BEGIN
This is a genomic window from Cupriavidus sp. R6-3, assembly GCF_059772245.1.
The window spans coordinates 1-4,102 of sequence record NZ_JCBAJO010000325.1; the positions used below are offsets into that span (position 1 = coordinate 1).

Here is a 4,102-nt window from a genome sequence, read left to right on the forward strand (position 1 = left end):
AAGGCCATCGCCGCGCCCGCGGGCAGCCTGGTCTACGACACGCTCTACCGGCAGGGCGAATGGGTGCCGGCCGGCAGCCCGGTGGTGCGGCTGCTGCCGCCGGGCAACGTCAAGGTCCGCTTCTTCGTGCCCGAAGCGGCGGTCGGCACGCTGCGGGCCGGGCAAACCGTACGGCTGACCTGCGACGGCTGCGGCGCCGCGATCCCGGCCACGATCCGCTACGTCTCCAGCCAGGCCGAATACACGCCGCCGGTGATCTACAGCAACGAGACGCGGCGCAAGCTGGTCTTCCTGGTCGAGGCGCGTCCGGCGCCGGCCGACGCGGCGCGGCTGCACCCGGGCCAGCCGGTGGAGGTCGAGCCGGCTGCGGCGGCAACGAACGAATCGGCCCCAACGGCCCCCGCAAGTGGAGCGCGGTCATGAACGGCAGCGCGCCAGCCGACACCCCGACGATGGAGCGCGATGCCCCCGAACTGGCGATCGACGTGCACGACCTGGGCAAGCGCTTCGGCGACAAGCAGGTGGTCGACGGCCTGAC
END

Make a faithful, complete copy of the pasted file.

This is a genomic window from Cupriavidus sp. R6-3, assembly GCF_059772245.1.
The window spans coordinates 1-4,102 of sequence record NZ_JCBAJO010000325.1; the positions used below are offsets into that span (position 1 = coordinate 1).

Here is a 4,102-nt window from a genome sequence, read left to right on the forward strand (position 1 = left end):
AAGGCCATCGCCGCGCCCGCGGGCAGCCTGGTCTACGACACGCTCTACCGGCAGGGCGAATGGGTGCCGGCCGGCAGCCCGGTGGTGCGGCTGCTGCCGCCGGGCAACGTCAAGGTCCGCTTCTTCGTGCCCGAAGCGGCGGTCGGCACGCTGCGGGCCGGGCAAACCGTACGGCTGACCTGCGACGGCTGCGGCGCCGCGATCCCGGCCACGATCCGCTACGTCTCCAGCCAGGCCGAATACACGCCGCCGGTGATCTACAGCAACGAGACGCGGCGCAAGCTGGTCTTCCTGGTCGAGGCGCGTCCGGCGCCGGCCGACGCGGCGCGGCTGCACCCGGGCCAGCCGGTGGAGGTCGAGCCGGCTGCGGCGGCAACGAACGAATCGGCCCCAACGGCCCCCGCAAGTGGAGCGCGGTCATGAACGGCAGCGCGCCAGCCGACACCCCGACGATGGAGCGCGATGCCCCCGAACTGGCGATCGACGTGCACGACCTGGGCAAGCGCTTCGGCGACAAGCAGGTGGTCGACGGCCTGAC